Dear Ferguson …

You are not alone!

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The eyes of the world are trained on you, watching every move those who have sworn to protect you, make. And we are aghast at the injustices forced upon your community, and we are crying out for a peaceful resolution.

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I live in a tiny rural town in Yorkshire, in the UK. Not a big city, hardly even a dot on the map, and your struggle has been brought to light here. Imagine then, how many people all over the world are keeping tabs on what unfolds. Your anguish is not going unnoticed. 

I can’t begin to understand the decisions being made by your law enforcers, in truth, almost everything they have done up to now has baffled me. How they can expect to end this by such heavy handed tactics is dumbfounding, and yet they push on.

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As more and more photos emerge of the war-like scenes you’re enduring each night, my outrage grows. And this is from an outsider, from someone who until last week had never heard of Ferguson. I can only imagine how you as a community are feeling.

Stay strong, but more importantly stay safe. You have succeeded in highlighting Michael Brown’s tradegy to a level which means it will not be brushed under the carpet, so please, don’t endanger your safety anymore. 

And to Michael’s family, my heart breaks for your unnecessary pain and suffering. I only hope that your comforted by the millions of people like me, who have been affected by your story.

R.I.P. Mike.

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Distractions, are they always a bad thing?

You would think, given the very short amount of time I actually have in which to write, I would use it wisely. Well, you’d be WRONG.

I know I have a very limited time to get my words down, especially as it’s now the summer holidays and I have two kidlets to entertain and yet I struggle to stay focussed. Some days I sit down to write and I’m lucky if … Ooh Tom Hiddleston.

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See.

And it seems the less time I have, the worse I am at allowing any small distraction eat my time.

Like watching this cutie.

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A couple of months ago I spent a few days spamming a friends inbox with various pictures. Why?

Because I was avoiding writing. Because it was easier to search the internet for good looking men than face the corner I’d written myself into (I hadn’t written myself into a corner at all, I was simply too afraid to write the next few scenes). I used the distractions as an excuse to dodge something I was finding difficult and this is when it becomes a problem.

Recognising the self-sabotage I gave myself an allotted amount of time where I could take a step back and breathe. I allowed myself time away from the work but I started to use my time a little more wisely. I swapped silly gifs and gorgeous men for reading.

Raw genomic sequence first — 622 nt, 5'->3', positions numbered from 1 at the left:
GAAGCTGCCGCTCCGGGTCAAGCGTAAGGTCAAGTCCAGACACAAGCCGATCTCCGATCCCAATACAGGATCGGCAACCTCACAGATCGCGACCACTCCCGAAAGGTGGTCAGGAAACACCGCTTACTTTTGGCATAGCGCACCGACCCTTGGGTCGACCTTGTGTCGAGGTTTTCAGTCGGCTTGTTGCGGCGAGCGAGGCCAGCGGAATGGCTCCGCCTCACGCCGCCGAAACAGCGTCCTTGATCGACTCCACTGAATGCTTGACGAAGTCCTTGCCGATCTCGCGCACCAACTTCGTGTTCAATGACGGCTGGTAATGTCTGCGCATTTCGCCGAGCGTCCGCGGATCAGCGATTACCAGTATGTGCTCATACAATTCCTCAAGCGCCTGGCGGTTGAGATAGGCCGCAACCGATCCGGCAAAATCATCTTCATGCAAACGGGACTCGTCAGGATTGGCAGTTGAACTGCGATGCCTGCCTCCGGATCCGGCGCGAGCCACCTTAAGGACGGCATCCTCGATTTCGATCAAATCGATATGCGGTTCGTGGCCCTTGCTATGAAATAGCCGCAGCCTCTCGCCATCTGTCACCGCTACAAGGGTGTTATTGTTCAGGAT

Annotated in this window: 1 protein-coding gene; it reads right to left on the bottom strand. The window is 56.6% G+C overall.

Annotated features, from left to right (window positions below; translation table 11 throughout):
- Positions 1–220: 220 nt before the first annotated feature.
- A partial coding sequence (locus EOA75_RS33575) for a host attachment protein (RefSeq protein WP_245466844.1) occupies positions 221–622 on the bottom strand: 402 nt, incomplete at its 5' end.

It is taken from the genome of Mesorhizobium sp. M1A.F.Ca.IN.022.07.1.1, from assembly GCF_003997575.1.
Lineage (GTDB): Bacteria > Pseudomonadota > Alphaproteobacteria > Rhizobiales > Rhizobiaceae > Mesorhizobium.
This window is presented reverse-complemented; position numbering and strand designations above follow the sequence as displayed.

After a couple of days I pushed through my self-imposed block and finished up the book but I would have competed months earlier had I just sat and wrote.

But this is life. I’m not paid to write nor do I have to work to deadlines. This is a hobby therefore I can occasionally let distractions get in the way. Yes I would have finished my book weeks before I did had I not messed around, but so what?

I’m writing because I love it. At times it’s hard and I need a break but isn’t that the same with everything? I love my job but I still look forward to my holidays. I live for my kids but when they have a night at Grandma’s it’s amazing.

So how do you deal with the distractions?

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In all seriousness I found Nanowrimo helped. The word sprints in particular. I was able to complete the fifty-thousand word challenge in what was one of my busiest months because I had focus. I had a goal to aim towards. I doubt I could keep that up long term but I took away some very helpful strategies from the experience.

Now when I feel I haven’t progressed as much as I should, I set myself a target for the day/week. Sometimes it’s as small as completing the chapter I’m working on words and that’s just fine. As long as it moves me forward I consider it a success. Sometimes my goal is to edit three chapters before the end of the month.

But again, I am not a paid author, I don’t have deadlines so I tend not to worry too much. Okay, last month I wrote twenty-thousand and this month I’ve struggled to make two-thousand, what does it matter? I’m reading, I’m writing and I’m living.

And there’s the point of this post. Distractions are not always the work of the devil. Some have given me some wicked plot bunnies (thank you Lady Gaga) and some have taken my mind off things for a while. Life really is for living – be that writing three chapters a day or messing around with gifs of cute animals – whatever your choice, as long as you are enjoying what you’re doing then I say go for it.

Of course, this is just my opinion and I’m not talking about people trying to make a living from their writing. I’m talking about people, like myself, who write for enjoyment. Maybe I would have written seven books in the last year without distractions, but I would have missed out on so many other life enriching things. Like this man and his band:

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(Credit to bastillean )

So no, I don’t think distractions are always a bad thing, just try not to let them stand in your way.